Short-term cotherapy with clonazepam and fluoxetine: anxiety, sleep disturbance and core symptoms of depression
ABSTRACT SSRIs resolve depression slowly and may increase anxiety or insomnia. Adding clonazepam to fluoxetine sped response, raising the question of mechanism of action: reducing symptoms co-existing with depression, suppressing side-effects, and/or alleviating core depressive symptoms.
Adult outpatients randomly assigned to double-blind treatment with fluoxetine 20 mg+placebo or fluoxetine+clonazepam 0.5-1.0 mg were assessed by a HAM-D anxiety cluster, sleep disturbance cluster, and core symptoms cluster. Results: No serious AEs were noted; no cotherapy patients dropped for AEs. Cotherapy proved superior (HAM-D total, anxiety cluster, sleep disturbance cluster ANOVA P<0.001; core symptoms P<0.011). Treatment-emergent anxiety was reported for 25% of placebo patients and 7% of cotherapy patients (P<0.037); sleep disturbance for 10% of placebo patients and no cotherapy patients (P<0.055). Sedation and dry mouth were more common for cotherapy treatment (P>0.20).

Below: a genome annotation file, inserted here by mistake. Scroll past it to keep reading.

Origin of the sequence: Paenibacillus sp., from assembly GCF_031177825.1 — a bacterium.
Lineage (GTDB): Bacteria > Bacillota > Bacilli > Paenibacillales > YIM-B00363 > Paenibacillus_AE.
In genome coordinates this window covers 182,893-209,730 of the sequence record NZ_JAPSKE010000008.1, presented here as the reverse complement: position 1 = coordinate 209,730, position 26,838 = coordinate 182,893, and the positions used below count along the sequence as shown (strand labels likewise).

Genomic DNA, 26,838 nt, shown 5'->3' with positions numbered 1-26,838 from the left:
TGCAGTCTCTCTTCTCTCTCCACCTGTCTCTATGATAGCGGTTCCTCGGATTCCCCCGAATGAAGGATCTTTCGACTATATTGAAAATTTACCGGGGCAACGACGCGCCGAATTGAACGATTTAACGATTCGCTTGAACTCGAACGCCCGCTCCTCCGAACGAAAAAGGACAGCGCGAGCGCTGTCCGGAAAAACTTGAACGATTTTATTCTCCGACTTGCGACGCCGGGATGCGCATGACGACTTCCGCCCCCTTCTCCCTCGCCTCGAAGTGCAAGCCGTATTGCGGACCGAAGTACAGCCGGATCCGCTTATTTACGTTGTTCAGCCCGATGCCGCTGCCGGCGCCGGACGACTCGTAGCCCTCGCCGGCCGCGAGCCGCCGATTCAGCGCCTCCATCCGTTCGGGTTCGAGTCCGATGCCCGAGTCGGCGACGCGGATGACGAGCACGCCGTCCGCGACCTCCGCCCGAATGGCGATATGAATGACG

Extended treatment and refractory depression were not addressed.
Low-dose cotherapy of fluoxetine with clonazepam was safe and accelerated response over 21 days of treatment, decreasing anxiety and sleep disturbance as symptoms and partially suppressed them as SSRI side-effects; it also modestly reduced core symptoms of low mood and loss of interest.
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ABSTRACT: Suicidality and suicide has been associated with many risk factors, while recent clinical and epidemiological studies increasingly point to a potential link between sleep loss or sleep disturbances and suicidality. This review on studies of sleep disturbances associated with suicidality, i.e., suicidal ideation, suicide attempt and completed suicide suggests a frequent association especially with insomnia and nightmares but also hypersomnia and sleep panic attacks. In suicidal insomniacs with comorbid psychiatric disorders, there is some evidence for an even independent predictive nature of sleep problems for suicidality. Considerations on the shared neurobiology, risk assessment and treatment options complement the overview. Thus, sleep disturbances may qualify as an individual treatable target of personalised medicine in the clinical routine as well as in suicide prevention programmes. A more detailed assessment of sleep problems and identification of specific risk domains in primary or secondary prevention of suicidality seem to be a future area of high importance.09/2011; 2(3). DOI:10.1007/s13167-011-0101-2